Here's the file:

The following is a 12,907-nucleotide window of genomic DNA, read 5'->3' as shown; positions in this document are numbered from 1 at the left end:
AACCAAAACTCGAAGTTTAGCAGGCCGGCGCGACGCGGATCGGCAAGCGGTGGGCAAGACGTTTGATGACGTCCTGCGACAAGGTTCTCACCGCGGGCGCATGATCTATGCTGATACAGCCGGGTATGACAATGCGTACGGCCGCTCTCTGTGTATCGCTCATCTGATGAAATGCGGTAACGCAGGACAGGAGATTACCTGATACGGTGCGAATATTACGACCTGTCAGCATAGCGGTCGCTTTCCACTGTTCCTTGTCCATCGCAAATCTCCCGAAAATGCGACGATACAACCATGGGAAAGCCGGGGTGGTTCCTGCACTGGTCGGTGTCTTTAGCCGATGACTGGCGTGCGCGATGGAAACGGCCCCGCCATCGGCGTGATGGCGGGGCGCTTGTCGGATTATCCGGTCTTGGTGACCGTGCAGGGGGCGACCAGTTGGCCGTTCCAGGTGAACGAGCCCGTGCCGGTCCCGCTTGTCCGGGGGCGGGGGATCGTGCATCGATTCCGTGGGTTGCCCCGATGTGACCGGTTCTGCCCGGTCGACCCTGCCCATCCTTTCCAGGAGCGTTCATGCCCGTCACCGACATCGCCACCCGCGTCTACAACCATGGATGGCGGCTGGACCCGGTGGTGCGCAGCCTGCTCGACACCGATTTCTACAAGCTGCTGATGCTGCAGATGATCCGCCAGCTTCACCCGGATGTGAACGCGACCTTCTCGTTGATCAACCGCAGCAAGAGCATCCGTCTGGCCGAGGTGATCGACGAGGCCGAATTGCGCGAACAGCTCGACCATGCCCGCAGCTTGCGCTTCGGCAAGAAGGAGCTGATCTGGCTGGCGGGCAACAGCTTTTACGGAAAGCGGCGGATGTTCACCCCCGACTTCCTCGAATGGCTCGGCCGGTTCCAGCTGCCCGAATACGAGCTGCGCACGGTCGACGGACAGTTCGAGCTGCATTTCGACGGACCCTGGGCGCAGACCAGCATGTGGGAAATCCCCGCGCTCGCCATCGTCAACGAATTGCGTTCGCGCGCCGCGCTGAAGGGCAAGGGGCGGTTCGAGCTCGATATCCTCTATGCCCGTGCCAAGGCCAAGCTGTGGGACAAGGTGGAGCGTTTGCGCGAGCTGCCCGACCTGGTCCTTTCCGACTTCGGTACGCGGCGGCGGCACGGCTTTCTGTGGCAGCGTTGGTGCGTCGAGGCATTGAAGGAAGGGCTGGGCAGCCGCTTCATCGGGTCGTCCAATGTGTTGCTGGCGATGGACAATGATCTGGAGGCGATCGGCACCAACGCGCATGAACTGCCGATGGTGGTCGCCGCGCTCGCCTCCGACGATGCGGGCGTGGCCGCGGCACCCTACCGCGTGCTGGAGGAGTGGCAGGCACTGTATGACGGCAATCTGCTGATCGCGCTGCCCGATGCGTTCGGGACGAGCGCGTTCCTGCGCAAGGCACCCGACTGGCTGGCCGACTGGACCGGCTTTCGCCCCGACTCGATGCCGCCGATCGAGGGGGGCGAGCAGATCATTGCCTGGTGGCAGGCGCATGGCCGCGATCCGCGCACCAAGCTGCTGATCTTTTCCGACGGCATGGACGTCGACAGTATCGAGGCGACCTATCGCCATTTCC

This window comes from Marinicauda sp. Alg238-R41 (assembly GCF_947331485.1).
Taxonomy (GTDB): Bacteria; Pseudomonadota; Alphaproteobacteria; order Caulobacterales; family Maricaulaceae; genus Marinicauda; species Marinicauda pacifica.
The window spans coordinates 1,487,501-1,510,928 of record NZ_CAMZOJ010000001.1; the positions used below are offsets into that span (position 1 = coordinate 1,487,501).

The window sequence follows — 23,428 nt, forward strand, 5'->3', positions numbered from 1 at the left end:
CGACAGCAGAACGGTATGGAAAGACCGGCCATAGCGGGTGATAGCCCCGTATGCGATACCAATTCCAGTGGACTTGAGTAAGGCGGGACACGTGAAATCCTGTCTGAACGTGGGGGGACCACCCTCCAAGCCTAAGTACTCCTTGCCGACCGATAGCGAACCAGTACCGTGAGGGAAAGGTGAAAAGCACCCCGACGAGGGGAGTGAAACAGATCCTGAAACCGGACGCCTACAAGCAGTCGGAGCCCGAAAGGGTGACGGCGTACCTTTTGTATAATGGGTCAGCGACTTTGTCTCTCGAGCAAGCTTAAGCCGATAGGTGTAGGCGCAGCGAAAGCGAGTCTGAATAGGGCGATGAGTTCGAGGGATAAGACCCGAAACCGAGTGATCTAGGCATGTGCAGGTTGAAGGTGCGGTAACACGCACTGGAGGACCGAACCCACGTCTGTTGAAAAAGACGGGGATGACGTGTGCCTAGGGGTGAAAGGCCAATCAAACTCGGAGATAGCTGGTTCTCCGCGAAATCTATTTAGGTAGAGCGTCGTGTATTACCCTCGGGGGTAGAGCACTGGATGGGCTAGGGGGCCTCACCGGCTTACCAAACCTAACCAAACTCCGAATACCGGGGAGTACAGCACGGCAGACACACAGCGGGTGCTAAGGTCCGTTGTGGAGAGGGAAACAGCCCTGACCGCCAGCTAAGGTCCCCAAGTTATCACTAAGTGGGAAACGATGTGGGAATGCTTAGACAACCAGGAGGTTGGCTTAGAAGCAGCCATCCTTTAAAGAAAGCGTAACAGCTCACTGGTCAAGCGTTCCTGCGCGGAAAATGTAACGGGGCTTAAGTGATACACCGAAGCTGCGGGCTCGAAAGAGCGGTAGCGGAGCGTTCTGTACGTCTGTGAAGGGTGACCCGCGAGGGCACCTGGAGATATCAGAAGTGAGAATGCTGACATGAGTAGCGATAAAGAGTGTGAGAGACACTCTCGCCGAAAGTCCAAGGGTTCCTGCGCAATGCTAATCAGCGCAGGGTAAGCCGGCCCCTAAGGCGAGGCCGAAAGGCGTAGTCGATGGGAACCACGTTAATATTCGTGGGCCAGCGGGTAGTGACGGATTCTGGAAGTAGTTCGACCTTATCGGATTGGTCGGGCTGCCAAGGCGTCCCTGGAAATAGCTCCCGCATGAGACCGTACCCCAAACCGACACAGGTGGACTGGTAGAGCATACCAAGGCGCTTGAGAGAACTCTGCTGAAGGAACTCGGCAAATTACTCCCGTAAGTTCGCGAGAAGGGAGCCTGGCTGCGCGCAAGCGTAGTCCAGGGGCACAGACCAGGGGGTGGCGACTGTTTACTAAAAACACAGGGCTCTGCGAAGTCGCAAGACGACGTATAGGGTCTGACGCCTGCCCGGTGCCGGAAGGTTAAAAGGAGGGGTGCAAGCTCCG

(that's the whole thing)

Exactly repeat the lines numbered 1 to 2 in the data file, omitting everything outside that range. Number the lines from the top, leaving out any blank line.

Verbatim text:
The following is a 12,907-nucleotide window of genomic DNA, read 5'->3' as shown; positions in this document are numbered from 1 at the left end:
AACCAAAACTCGAAGTTTAGCAGGCCGGCGCGACGCGGATCGGCAAGCGGTGGGCAAGACGTTTGATGACGTCCTGCGACAAGGTTCTCACCGCGGGCGCATGATCTATGCTGATACAGCCGGGTATGACAATGCGTACGGCCGCTCTCTGTGTATCGCTCATCTGATGAAATGCGGTAACGCAGGACAGGAGATTACCTGATACGGTGCGAATATTACGACCTGTCAGCATAGCGGTCGCTTTCCACTGTTCCTTGTCCATCGCAAATCTCCCGAAAATGCGACGATACAACCATGGGAAAGCCGGGGTGGTTCCTGCACTGGTCGGTGTCTTTAGCCGATGACTGGCGTGCGCGATGGAAACGGCCCCGCCATCGGCGTGATGGCGGGGCGCTTGTCGGATTATCCGGTCTTGGTGACCGTGCAGGGGGCGACCAGTTGGCCGTTCCAGGTGAACGAGCCCGTGCCGGTCCCGCTTGTCCGGGGGCGGGGGATCGTGCATCGATTCCGTGGGTTGCCCCGATGTGACCGGTTCTGCCCGGTCGACCCTGCCCATCCTTTCCAGGAGCGTTCATGCCCGTCACCGACATCGCCACCCGCGTCTACAACCATGGATGGCGGCTGGACCCGGTGGTGCGCAGCCTGCTCGACACCGATTTCTACAAGCTGCTGATGCTGCAGATGATCCGCCAGCTTCACCCGGATGTGAACGCGACCTTCTCGTTGATCAACCGCAGCAAGAGCATCCGTCTGGCCGAGGTGATCGACGAGGCCGAATTGCGCGAACAGCTCGACCATGCCCGCAGCTTGCGCTTCGGCAAGAAGGAGCTGATCTGGCTGGCGGGCAACAGCTTTTACGGAAAGCGGCGGATGTTCACCCCCGACTTCCTCGAATGGCTCGGCCGGTTCCAGCTGCCCGAATACGAGCTGCGCACGGTCGACGGACAGTTCGAGCTGCATTTCGACGGACCCTGGGCGCAGACCAGCATGTGGGAAATCCCCGCGCTCGCCATCGTCAACGAATTGCGTTCGCGCGCCGCGCTGAAGGGCAAGGGGCGGTTCGAGCTCGATATCCTCTATGCCCGTGCCAAGGCCAAGCTGTGGGACAAGGTGGAGCGTTTGCGCGAGCTGCCCGACCTGGTCCTTTCCGACTTCGGTACGCGGCGGCGGCACGGCTTTCTGTGGCAGCGTTGGTGCGTCGAGGCATTGAAGGAAGGGCTGGGCAGCCGCTTCATCGGGTCGTCCAATGTGTTGCTGGCGATGGACAATGATCTGGAGGCGATCGGCACCAACGCGCATGAACTGCCGATGGTGGTCGCCGCGCTCGCCTCCGACGATGCGGGCGTGGCCGCGGCACCCTACCGCGTGCTGGAGGAGTGGCAGGCACTGTATGACGGCAATCTGCTGATCGCGCTGCCCGATGCGTTCGGGACGAGCGCGTTCCTGCGCAAGGCACCCGACTGGCTGGCCGACTGGACCGGCTTTCGCCCCGACTCGATGCCGCCGATCGAGGGGGGCGAGCAGATCATTGCCTGGTGGCAGGCGCATGGCCGCGATCCGCGCACCAAGCTGCTGATCTTTTCCGACGGCATGGACGTCGACAGTATCGAGGCGACCTATCGCCATTTCC